In a study in PLoS One, researchers at Leiden University and the University of Amsterdam, led by Lorenza Colzato, employed the "stop-signal paradigm" to measure the length of time taken by subjects to initiate and suppress a prepared reaction.
The stop-signal task requires participants to react quickly and accurately by pressing a left or right key in response to the direction of a left- or right-pointing green arrow. In 30% of the trials, the green arrow turned red, in which case participants had to abort the go response. The results show that while both recreational users of cocaine and non-users performed similarly in terms of response initiation, users needed significantly more time to inhibit their responses.
The study is the first of its kind to investigate systematically action control, and the inhibitory control of unwanted response tendencies in particular, in recreational users, i.e. those who don't meet the criteria for abuse or dependency but who take cocaine (usually by snorting) on a monthly basis (1 to 4 grams). The researchers found that the magnitude of the inhibitory deficit in recreational users was smaller than previously observed in chronic users, suggesting that the degree of the impairment is proportional to the level of cocaine use.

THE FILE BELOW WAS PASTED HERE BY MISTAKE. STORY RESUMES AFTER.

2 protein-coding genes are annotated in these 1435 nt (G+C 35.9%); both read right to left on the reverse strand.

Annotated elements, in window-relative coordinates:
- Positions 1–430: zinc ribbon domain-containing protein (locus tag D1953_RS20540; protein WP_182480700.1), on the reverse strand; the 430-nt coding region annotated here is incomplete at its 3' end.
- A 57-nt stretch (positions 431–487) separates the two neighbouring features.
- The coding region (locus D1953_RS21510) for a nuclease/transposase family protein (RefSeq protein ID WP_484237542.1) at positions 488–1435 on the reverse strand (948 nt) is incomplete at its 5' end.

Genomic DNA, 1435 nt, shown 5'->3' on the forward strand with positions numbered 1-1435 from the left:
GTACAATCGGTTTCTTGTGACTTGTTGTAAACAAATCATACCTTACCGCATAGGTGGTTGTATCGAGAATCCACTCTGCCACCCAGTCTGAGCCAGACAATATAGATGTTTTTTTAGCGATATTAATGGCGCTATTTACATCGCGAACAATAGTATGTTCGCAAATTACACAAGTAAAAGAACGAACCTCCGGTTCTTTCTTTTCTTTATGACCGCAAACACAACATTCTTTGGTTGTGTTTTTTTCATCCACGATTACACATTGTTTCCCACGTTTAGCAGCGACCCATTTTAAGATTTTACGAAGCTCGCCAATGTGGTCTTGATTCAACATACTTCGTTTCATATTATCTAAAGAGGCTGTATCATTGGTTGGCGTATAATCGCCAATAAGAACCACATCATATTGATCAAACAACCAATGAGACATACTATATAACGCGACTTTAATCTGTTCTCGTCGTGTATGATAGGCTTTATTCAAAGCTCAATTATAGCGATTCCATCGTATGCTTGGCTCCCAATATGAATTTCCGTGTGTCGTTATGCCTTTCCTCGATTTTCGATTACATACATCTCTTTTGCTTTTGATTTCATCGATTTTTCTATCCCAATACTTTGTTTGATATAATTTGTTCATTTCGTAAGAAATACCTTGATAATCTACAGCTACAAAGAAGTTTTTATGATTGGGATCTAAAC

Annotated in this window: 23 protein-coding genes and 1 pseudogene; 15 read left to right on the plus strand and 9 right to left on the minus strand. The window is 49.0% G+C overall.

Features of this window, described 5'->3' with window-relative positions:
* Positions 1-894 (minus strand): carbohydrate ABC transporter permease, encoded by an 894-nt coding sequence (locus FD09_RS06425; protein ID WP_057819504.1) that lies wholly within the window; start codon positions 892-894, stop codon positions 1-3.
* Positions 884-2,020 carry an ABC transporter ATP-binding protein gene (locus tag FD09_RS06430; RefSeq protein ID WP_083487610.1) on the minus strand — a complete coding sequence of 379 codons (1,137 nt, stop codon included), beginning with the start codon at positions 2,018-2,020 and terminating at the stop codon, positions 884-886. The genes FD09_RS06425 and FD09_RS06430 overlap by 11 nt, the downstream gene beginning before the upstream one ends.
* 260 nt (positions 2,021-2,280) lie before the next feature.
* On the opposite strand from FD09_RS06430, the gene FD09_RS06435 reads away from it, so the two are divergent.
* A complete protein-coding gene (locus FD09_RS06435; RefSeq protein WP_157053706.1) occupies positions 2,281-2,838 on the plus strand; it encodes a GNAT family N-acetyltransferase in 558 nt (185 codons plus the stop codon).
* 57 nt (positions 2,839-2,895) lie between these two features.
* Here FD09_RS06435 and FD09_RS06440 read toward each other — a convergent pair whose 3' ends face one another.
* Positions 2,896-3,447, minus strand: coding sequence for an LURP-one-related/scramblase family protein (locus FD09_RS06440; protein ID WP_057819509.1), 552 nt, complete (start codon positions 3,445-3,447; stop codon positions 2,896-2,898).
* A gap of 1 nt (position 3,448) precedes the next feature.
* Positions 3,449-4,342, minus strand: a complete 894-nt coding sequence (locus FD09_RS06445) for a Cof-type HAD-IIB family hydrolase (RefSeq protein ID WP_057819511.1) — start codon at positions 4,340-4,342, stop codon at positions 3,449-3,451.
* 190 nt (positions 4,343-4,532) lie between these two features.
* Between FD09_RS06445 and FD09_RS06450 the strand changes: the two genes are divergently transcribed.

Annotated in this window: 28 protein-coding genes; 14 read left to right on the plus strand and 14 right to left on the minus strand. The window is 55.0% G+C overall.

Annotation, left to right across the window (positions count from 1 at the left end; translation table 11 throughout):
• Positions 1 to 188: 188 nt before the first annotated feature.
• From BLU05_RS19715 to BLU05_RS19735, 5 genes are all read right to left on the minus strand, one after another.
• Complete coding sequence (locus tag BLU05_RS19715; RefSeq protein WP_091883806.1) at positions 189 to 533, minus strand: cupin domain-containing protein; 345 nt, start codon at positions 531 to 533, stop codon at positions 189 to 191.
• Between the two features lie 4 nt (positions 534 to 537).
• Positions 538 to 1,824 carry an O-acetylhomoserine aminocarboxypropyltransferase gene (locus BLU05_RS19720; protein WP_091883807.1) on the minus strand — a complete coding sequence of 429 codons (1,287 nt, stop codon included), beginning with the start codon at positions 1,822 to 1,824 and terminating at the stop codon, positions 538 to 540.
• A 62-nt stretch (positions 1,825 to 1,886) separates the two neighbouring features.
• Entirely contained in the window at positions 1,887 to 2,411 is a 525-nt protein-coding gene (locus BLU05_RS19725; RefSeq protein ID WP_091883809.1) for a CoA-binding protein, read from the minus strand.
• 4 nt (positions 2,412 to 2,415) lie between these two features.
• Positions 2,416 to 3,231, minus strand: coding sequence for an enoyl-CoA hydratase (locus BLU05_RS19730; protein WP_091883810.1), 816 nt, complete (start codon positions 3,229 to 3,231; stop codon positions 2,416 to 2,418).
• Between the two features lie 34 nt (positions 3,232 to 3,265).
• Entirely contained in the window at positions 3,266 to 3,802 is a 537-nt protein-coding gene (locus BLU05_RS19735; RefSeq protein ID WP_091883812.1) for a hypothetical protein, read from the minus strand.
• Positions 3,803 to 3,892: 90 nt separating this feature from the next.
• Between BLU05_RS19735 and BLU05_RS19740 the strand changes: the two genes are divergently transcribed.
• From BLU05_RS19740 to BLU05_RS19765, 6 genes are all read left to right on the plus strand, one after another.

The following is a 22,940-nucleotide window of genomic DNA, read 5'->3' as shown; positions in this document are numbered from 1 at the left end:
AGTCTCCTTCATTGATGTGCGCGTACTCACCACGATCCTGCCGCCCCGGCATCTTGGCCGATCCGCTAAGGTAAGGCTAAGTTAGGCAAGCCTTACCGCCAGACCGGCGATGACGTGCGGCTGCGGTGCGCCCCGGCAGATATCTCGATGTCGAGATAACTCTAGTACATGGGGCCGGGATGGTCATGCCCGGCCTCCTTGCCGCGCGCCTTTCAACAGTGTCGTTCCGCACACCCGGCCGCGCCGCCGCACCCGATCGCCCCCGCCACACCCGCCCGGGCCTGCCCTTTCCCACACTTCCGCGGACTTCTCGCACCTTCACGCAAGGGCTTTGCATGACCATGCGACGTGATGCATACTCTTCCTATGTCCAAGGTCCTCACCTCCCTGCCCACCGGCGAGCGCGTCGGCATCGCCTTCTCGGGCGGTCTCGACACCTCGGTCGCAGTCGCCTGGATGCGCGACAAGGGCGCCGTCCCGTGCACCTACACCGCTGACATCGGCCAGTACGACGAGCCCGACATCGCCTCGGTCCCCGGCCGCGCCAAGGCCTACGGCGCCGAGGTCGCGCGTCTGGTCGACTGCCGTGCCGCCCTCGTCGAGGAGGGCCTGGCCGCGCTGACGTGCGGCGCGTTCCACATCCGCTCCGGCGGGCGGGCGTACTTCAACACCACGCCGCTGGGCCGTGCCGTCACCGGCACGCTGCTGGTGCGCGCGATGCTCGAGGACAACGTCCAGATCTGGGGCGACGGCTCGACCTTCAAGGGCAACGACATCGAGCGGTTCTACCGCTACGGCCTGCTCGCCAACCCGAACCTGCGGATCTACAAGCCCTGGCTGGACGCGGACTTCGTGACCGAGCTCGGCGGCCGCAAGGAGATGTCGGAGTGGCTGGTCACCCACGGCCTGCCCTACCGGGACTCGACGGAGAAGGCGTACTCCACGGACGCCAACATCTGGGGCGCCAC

Given the seemingly small quantities of cocaine involved, the findings of this study are rather worrying. Many real-life situations require the active inhibition of pre-potent actions, as in the case of traffic lights turning red or of criminal actions. This impairment of inhibitory control has serious implications for personal or societal functioning. This reduced level of inhibitory control may even be involved in the emergence of addiction: the more a drug is used, the less able users are to prevent themselves from using it.